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“An intimate character portrait and fascinating inquiry into the basis of Lincoln’s energetic, curious mind.”—The Wall Street Journal
WINNER OF THE BARONDESS/LINCOLN AWARD • From the New York Times bestselling author of A. Lincoln and American Ulysses, a revelatory glimpse into the intellectual journey of our sixteenth president through his private notes to himself, explored together here for the first time
A deeply private man, shut off even to those who worked closely with him, Abraham Lincoln often captured “his best thoughts,” as he called them, in short notes to himself. He would work out his personal stances on the biggest issues of the day, never expecting anyone to see these frank, unpolished pieces of writing, which he’d then keep close at hand, in desk drawers and even in his top hat. The profound importance of these notes has been overlooked, because the originals are scattered across several different archives and have never before been brought together and examined as a coherent whole.
Now, renowned Lincoln historian Ronald C. White walks readers through twelve of Lincoln’s most important private notes, showcasing our greatest president’s brilliance and empathy, but also his very human anxieties and ambitions. We look over Lincoln’s shoulder as he grapples with the problem of slavery, attempting to find convincing rebuttals to those who supported the evil institution (“As I would not be a slave, so I would not be a master. This expresses my idea of democracy.”); prepares for his historic debates with Stephen Douglas; expresses his private feelings after a defeated bid for a Senate seat (“With me, the race of ambition has been a failure—a flat failure”); voices his concerns about the new Republican Party’s long-term prospects; develops an argument for national unity amidst a secession crisis that would ultimately rend the nation in two; and, for a president many have viewed as not religious, develops a sophisticated theological reflection in the midst of the Civil War (“it is quite possible that God’s purpose is something different from the purpose of either party”). Additionally, in a historic first, all 111 Lincoln notes are transcribed in the appendix, a gift to scholars and Lincoln buffs alike.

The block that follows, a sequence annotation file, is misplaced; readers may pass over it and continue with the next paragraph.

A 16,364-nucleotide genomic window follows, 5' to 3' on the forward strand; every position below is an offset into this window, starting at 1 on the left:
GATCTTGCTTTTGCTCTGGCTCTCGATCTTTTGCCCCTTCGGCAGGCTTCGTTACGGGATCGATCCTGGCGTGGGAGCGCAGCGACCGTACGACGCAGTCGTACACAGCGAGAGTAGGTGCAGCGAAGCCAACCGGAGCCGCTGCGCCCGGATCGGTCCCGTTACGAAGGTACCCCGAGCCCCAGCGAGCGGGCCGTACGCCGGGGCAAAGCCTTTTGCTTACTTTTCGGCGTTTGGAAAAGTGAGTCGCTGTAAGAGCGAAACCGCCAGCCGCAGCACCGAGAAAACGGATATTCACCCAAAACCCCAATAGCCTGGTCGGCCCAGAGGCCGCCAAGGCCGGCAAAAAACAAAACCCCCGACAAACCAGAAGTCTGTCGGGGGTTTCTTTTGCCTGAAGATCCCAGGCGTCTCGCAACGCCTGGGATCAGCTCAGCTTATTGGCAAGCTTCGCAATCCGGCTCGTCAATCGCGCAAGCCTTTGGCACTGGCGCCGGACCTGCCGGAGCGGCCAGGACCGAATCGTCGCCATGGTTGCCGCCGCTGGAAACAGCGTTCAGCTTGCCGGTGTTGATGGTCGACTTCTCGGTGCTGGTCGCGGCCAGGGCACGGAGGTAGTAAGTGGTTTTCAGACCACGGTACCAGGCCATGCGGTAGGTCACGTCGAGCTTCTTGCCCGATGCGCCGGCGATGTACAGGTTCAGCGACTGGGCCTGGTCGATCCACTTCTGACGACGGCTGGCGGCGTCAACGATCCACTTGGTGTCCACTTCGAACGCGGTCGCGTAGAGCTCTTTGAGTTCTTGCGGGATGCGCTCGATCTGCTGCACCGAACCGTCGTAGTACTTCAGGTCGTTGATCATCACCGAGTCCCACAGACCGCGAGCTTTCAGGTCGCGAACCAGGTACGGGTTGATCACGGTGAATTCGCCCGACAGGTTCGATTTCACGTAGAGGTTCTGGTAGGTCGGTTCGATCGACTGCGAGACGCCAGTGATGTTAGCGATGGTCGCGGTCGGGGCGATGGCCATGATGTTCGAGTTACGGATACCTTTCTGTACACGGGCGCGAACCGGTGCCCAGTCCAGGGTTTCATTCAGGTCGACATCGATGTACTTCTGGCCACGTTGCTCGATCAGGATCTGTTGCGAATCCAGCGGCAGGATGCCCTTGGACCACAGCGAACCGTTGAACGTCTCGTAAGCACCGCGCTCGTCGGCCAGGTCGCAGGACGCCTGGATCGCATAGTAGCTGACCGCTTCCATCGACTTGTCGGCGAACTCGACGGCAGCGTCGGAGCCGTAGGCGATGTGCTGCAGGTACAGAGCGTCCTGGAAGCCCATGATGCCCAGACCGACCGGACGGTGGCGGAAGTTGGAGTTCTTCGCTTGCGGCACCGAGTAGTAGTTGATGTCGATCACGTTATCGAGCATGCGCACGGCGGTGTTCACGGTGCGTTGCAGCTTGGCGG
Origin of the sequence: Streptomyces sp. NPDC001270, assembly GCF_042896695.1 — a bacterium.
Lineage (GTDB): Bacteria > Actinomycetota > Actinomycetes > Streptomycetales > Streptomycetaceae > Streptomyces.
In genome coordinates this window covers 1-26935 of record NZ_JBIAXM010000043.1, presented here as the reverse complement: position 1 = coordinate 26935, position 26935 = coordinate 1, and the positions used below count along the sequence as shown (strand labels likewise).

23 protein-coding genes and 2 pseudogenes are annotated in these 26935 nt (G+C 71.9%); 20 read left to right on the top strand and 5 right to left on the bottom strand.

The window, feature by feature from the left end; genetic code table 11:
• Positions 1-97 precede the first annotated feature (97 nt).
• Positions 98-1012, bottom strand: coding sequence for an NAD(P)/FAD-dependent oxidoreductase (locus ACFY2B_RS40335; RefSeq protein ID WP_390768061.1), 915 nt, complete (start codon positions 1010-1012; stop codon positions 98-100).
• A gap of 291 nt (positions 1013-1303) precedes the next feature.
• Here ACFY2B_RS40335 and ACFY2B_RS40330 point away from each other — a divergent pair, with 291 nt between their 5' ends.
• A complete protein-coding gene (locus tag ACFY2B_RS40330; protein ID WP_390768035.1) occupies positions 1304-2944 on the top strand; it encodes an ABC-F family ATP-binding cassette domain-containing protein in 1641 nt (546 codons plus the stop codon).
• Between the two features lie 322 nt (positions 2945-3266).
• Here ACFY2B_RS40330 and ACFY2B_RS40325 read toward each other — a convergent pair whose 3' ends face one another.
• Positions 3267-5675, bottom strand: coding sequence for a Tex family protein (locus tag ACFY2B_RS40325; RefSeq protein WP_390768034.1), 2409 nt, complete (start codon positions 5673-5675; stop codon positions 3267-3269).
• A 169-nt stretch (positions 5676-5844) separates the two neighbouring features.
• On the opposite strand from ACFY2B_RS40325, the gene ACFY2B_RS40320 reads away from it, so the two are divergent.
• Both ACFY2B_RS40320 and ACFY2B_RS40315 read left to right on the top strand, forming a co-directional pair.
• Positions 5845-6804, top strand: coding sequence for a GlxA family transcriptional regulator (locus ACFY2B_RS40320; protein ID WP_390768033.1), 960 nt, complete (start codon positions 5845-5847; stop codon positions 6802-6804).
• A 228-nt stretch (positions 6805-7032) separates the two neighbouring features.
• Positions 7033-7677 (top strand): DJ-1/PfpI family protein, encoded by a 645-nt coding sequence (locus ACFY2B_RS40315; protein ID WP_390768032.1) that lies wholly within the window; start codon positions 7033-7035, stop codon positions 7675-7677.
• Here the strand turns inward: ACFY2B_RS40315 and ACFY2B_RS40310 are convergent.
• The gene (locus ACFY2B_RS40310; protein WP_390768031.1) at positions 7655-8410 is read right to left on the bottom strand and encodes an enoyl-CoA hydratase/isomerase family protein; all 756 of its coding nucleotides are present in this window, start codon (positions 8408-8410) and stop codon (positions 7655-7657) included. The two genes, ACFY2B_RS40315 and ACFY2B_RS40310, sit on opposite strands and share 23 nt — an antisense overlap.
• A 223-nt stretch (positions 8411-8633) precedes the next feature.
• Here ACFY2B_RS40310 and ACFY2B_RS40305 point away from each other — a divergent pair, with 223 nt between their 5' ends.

These are notes Lincoln never expected anyone to read, put into context by a writer who has spent his career studying Lincoln’s life and words. The result is a rare glimpse into the mind and soul of one of our nation’s most important figures.
Abraham Lincoln's private jottings reveal his evolving outlook in this probing biographical study. Biographer White (A. Lincoln) examines 12 short, never-published writings Lincoln penned to himself, including fragmentary drafts of speeches and ruminations on contemporary issues. (An appendix contains the full texts of all 109 such writings that survive.) The notes White focuses on run the gamut from meditations on Niagara Falls, whose thunderous force reminds Lincoln of "the vast power the sun is constantly exerting in quiet, noiseless operation of lifting water up to be rained down again," to advice to lawyers ("never take your whole fee in advance," he warns, lest one lose the incentive to win the case), and caustic denunciations of theologians who claimed slavery was God's will: "Wolves devouring lambs, not because it is good for their own greedy maws, but because it is good for the lambs!!!" White frames the writings with insightful analysis of Lincoln's maturing politics and rhetorical style, with its homespun metaphor, steel-trap logic, rhapsodies to liberty, curiosity about cause-and-effect mechanics, and brooding faith in the mysterious workings of Providence. Lincoln fans will love these novel glimpses into his powerful mind.